What criteria were used to decide on which studies to include?
None are reported beyond those implied by the search terms.

Who decided on their relevance and quality?
This is not reported. All reviews in this issue of the Journal of Gerontological Social Work judged the quality of evidence on the basis of a common framework: meta-analysis or systematic review of all relevant randomised controlled trials (RCTs) (Level I); at least one properly designed RCT (Level II); well designed controlled but non-randomised studies (Level III); non-controlled studies (Level 4a); and consensus reviews of expert opinion based on clinical experience or reports of expert committees (Level 4b).

How many studies were included and where were they from?
Twenty-one studies (eight CBT, 13 psycho-educational) were reviewed and are summarised in Tables 1 and 2. Geographical origins are not reported.

How were the study findings combined?
The review is narrative.

Findings of the review

Cognitive-behavioural treatments
Eight CBT studies were identified. A meta-analysis conducted in 2002 showed that CBT was effective in reducing pain and functional disability, and increasing psychological status, coping and self-efficacy. Of the seven RCTs, one showed no difference in outcomes for depressed patients with rheumatoid arthritis who received instruction in depression management or a patient education intervention, as compared to those who simply received anti-depressants. However, the remainder demonstrated positive results, including two studies showing that family carers can also benefit from coping skills training.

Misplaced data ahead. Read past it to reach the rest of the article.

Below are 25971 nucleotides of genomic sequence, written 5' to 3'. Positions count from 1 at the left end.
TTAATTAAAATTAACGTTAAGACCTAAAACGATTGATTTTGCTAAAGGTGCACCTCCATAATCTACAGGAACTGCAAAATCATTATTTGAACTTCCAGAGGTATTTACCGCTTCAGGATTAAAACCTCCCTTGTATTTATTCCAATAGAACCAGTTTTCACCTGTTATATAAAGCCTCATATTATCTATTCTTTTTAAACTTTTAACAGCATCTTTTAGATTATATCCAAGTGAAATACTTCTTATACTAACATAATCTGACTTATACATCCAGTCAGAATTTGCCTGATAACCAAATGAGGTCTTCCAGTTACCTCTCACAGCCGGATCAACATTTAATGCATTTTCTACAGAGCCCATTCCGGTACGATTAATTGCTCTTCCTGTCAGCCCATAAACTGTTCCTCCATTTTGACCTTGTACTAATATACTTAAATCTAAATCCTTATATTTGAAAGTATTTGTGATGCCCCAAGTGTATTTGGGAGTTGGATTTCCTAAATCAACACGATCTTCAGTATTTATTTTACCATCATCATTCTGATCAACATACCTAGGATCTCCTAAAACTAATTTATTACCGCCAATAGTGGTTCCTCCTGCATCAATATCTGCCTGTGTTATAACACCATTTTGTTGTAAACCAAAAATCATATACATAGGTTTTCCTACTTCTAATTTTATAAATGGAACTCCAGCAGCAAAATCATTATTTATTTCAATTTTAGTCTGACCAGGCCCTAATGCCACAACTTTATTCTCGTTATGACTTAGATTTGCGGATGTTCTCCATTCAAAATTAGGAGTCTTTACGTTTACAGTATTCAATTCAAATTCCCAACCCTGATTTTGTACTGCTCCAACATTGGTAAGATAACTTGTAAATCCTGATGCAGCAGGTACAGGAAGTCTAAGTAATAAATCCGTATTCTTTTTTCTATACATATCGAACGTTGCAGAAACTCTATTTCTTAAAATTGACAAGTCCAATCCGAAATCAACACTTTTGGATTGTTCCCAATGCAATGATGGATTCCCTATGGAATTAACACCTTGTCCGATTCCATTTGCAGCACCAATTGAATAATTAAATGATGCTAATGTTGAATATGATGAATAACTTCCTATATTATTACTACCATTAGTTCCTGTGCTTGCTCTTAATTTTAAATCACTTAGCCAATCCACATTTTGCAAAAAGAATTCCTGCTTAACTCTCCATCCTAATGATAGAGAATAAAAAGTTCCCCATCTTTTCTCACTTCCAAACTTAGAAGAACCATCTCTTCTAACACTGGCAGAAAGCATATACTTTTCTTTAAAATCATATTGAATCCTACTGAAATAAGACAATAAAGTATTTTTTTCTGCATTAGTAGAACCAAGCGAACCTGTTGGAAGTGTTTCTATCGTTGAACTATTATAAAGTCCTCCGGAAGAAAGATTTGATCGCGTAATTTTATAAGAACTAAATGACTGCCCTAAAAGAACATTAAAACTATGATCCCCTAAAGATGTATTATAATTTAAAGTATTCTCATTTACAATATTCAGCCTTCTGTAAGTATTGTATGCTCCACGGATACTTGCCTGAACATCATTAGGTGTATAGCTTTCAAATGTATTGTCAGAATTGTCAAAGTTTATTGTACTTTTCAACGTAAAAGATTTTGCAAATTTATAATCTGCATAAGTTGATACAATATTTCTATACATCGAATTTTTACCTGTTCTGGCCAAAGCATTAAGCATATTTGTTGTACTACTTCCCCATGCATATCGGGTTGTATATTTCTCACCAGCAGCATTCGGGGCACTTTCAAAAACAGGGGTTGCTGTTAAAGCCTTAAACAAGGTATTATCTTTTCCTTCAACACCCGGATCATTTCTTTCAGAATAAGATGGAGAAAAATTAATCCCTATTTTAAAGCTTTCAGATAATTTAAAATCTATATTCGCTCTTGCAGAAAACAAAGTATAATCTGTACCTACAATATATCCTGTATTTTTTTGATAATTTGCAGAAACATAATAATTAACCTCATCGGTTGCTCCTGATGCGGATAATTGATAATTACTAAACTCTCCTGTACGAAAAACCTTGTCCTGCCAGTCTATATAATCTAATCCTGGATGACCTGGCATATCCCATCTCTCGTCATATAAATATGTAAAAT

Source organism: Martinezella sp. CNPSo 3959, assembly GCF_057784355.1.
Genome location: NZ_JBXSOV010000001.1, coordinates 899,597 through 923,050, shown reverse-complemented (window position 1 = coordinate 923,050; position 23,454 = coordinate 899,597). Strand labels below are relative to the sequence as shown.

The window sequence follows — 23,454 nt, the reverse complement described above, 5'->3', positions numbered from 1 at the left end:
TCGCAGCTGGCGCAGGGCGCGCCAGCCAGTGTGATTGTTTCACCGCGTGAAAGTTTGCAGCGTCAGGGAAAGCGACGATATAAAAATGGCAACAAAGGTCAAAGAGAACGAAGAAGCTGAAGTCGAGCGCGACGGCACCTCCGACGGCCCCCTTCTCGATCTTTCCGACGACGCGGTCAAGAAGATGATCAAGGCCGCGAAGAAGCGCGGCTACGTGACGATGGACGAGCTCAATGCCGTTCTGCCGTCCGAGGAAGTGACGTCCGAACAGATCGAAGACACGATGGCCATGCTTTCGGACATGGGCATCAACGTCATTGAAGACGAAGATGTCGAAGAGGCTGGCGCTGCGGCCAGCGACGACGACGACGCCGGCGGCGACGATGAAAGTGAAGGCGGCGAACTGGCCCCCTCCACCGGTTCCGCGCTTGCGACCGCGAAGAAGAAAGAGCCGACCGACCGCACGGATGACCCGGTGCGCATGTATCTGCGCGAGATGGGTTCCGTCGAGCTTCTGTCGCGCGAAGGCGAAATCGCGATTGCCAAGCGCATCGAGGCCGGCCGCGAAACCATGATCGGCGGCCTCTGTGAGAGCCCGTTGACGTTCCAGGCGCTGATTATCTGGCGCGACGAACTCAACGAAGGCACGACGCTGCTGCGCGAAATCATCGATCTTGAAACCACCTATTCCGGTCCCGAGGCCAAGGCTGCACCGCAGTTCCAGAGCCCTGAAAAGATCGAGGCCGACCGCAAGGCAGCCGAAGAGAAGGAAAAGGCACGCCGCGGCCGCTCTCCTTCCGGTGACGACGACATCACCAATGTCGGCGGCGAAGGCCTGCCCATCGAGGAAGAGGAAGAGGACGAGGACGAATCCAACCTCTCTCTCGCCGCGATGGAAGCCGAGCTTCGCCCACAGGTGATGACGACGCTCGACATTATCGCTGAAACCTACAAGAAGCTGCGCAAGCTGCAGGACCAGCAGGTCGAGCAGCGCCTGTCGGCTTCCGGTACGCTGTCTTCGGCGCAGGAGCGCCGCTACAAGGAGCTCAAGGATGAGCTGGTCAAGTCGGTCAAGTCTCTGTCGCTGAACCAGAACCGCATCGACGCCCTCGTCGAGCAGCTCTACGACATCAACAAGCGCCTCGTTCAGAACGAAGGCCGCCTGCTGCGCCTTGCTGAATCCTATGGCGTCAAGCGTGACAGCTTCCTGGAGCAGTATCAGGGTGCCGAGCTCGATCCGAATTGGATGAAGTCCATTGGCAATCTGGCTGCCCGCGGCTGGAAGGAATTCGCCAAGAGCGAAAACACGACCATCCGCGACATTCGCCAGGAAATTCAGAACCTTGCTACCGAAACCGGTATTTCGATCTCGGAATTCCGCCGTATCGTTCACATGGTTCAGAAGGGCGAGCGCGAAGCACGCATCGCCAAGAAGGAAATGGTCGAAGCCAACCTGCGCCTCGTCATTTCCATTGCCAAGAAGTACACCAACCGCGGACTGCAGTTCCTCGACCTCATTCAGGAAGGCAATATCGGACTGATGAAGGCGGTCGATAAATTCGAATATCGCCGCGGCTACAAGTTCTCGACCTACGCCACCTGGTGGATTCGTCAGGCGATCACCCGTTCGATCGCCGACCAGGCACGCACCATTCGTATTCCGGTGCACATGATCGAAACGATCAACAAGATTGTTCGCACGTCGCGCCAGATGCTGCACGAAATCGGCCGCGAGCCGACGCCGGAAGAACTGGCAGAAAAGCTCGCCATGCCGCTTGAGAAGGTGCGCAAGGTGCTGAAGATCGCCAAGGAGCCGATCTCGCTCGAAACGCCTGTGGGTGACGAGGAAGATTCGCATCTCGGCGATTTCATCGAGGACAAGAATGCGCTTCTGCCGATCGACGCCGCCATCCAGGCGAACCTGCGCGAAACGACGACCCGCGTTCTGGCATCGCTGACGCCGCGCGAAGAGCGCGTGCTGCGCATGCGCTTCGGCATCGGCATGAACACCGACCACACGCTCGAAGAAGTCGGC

Psycho-educational interventions
Two meta-analyses have suggested positive, although rather small, effect sizes for reductions in pain, depression and disability, while a third has concluded that patient education provides additional benefits that are 20-30% as great as the effects of pain relief using non-steroidal anti-inflammatory drugs. Several RCTs (as well as meta-analyses) have demonstrated the effectiveness of the Arthritis Self-Management Program, a standardised 12-session, cost-effective psycho-educational group intervention that can be delivered by professionals or trained lay leaders. An evaluation of a shorter version – the Chronic Pain Self Management Program – has also provided positive results for health care utilisation, health-related distress and self-efficacy.